Verizon is already monetizing 5G, according to CEO Hans Vestberg, citing the adoption of 5G and increasing wireless service revenues as the the carrier targets faster growth over the next couple of years.
Asked by analysts Tuesday during a J.P. Morgan investor conference to give some proof points for what’s driving the expected uptick in growth, including 2% this year for total services and other revenue and 4% in 2024, Vestberg named 5G migration as number one.
“That’s why our service revenue is growing all the time, because we have this migration going form limited to unlimited premium,” he said, talking about service tiers and bumping most customers up to higher-value unlimited plans, according to a transcript.
“Sometimes people ask about, ‘when will you monetize 5G?’,” Vestberg noted. “We’re already doing it, remember that.” That’s partly seen in higher average revenue per user (ARPU) driving service revenue growth.
In the first quarter of 2021 Verizon lost 178,000 net postpaid phone subs, but wireless service revenue was up 2.4% year over year to $16.7 billion. Average service revenue per account for wireless postpaid increased 2.1% in the quarter to $141.74.
When it comes to the consumer side, Verizon has followed a strategy of partnering for content as a distributor rather than owning it. Earlier this month the carrier reached a deal with Apollo Global Management to sell Verizon Media, which includes AOL and Yahoo digital properties, for $5 billion.
AT&T, meanwhile, recently decided to spin out its WarnerMedia entertainment business in a major tie-up with Discovery.
For content, Verizon’s partnered with the likes of Apple Music and Disney+, hoping to attract and retain customers for pricier unlimited plans. Just last week the carrier got into mobile gaming, offering both new and existing customers six months of Apple Arcade or Google Play Pass, valued at about $5, for free when they take any unlimited plan – or a year free with premium unlimited plans.
“And for us it’s accretive, because ultimately we found a formula, where Ronan [Dunne] and team has done a great job, where they actually can both attract customers with this content because of our distribution, but also retain them,” Vestberg said. He added that it’s also beneficial for direct-to-consumer services that are looking to pick up more subscribers.
The bundling content for so-called “value upgrades” with mix and match plans are part of the strategy of Verizon’s five pillars for growth, which includes adding new 5G customers. In March Verizon had sold 10 million 5G devices including mmWave and about 70% already with C-band support.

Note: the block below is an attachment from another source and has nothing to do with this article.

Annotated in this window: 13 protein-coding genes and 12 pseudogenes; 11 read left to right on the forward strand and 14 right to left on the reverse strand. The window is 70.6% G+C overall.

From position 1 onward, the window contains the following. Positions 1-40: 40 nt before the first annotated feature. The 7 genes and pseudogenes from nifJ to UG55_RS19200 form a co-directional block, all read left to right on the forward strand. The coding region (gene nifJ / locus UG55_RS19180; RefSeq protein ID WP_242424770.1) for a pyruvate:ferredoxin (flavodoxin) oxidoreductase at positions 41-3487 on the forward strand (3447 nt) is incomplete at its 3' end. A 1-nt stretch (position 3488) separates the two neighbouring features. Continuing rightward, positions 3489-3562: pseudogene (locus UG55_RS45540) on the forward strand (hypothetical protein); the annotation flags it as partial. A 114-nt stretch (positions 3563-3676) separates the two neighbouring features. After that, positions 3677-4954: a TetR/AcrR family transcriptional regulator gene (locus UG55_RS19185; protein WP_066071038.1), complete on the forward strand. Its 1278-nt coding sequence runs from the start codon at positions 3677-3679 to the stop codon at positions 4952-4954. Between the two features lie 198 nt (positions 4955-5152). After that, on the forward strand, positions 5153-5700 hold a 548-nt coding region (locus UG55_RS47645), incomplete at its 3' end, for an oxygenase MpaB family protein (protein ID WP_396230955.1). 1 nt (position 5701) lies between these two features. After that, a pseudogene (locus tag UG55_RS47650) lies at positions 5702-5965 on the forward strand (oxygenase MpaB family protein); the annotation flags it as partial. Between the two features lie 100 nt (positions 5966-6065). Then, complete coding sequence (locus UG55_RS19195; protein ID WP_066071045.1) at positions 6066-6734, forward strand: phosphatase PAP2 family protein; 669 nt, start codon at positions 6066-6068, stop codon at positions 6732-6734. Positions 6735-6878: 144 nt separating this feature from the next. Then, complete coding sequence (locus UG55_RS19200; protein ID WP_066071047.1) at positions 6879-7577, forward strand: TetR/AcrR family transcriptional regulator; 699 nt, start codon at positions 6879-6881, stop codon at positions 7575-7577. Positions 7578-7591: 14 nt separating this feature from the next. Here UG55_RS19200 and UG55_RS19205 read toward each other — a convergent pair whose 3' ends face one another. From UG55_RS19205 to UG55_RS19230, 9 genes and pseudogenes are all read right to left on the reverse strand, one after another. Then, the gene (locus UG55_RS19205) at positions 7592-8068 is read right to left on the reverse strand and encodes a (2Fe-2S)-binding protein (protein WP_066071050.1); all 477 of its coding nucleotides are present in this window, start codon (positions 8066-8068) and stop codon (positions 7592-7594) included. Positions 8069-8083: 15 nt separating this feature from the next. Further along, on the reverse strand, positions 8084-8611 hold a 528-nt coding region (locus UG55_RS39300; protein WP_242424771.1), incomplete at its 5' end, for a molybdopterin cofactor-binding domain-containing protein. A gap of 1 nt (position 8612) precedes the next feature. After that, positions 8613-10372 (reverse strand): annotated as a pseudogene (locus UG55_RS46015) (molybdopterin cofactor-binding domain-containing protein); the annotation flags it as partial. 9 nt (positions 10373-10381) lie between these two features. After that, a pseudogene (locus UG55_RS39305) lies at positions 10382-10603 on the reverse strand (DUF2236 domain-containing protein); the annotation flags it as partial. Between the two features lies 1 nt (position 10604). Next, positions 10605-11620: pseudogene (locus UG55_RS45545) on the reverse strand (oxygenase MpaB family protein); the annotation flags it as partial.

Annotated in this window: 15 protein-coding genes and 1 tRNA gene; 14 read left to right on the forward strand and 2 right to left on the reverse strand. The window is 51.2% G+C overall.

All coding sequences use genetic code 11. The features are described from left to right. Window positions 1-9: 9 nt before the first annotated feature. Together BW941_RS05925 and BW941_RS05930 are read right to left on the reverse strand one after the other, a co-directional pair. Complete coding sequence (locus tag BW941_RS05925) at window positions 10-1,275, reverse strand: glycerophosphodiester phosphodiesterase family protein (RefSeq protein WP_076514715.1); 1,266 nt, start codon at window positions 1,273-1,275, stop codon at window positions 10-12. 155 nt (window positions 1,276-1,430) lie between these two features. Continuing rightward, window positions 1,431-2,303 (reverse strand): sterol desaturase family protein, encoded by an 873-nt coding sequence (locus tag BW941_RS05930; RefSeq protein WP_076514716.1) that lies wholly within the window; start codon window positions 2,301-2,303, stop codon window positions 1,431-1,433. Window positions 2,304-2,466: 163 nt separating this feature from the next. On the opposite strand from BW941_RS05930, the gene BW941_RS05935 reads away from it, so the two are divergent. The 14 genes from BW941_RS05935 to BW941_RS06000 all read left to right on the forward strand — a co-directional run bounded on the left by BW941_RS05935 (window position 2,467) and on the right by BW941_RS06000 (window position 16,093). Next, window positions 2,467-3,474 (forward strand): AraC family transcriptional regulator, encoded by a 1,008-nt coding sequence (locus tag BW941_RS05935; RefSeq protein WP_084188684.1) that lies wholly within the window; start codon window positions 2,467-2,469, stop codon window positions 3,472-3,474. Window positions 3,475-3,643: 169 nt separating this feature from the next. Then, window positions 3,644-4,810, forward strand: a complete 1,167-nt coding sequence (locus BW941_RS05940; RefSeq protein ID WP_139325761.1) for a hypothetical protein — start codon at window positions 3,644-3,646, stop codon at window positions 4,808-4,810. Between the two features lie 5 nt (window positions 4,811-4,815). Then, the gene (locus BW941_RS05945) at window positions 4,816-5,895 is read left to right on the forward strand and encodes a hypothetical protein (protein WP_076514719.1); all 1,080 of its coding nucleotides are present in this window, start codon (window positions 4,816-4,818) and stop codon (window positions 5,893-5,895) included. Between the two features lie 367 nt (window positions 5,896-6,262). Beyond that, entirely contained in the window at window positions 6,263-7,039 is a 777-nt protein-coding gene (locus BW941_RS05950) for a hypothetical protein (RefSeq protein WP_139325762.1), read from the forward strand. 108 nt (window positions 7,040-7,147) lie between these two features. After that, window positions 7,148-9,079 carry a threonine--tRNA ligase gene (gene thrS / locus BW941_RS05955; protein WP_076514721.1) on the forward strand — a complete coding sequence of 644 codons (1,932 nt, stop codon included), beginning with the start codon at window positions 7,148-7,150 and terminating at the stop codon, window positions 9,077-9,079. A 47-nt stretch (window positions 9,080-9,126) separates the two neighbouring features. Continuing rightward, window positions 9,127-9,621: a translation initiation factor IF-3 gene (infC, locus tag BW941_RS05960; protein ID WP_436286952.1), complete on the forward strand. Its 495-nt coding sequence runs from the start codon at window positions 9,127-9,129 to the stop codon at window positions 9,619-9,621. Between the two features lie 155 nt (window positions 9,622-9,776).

C-band is certainly still top of mind for the carrier, with plans to spend $10 billion over three years after winning an average of 161-megahertz of the mid-band spectrum nationwide at auction.
Fixed wireless access
Mobility isn’t the only way to monetize 5G and Verizon has already been clear that the one network build will support services like fixed wireless access as well.
Having already launched a 4G LTE and 5G FWA service, the operator’s targeting 50 million homes by the end of 2025 using a combination of 4G, and 5G mmWAve and C-band. Overtime it could expand nationwide, according to Vestberg.
More movement on fixed wireless is going to start later this year and become a more important piece of Verizon’s growth in 2022, he said.
For its 5G Home product Verizon’s initially using the same mobility grid to offer FWA, “which is a great opportunity for us to add bottom line and topline to our business.”
He also pointed to small and medium businesses being able to access to broadband rapidly by using FWA, instead of waiting for fiber connections which may take longer and are more complicated to deploy.
In April, availability of its 5G fixed wireless service for business customers expanded from three cities to 24.
AT&T and T-Mobile are making their own respective moves on fixed wireless, for both home broadband and business customers. Earlier this week AT&T CEO John Stankey cited a 2023-2025 timeline for high-speed fixed wireless service nationwide. Wireless Service Internet Providers (WISPs), meanwhile, serve around 7 Americans users using FWA, largely in rural communities.
At Tuesday’s investor conference Vestberg also pointed to business-to-business applications, 5G mobile edge compute for both public and private set-ups, and pushing hard into the prepaid space with its pending Tracfone acquisition along with digital-focused brand Visible.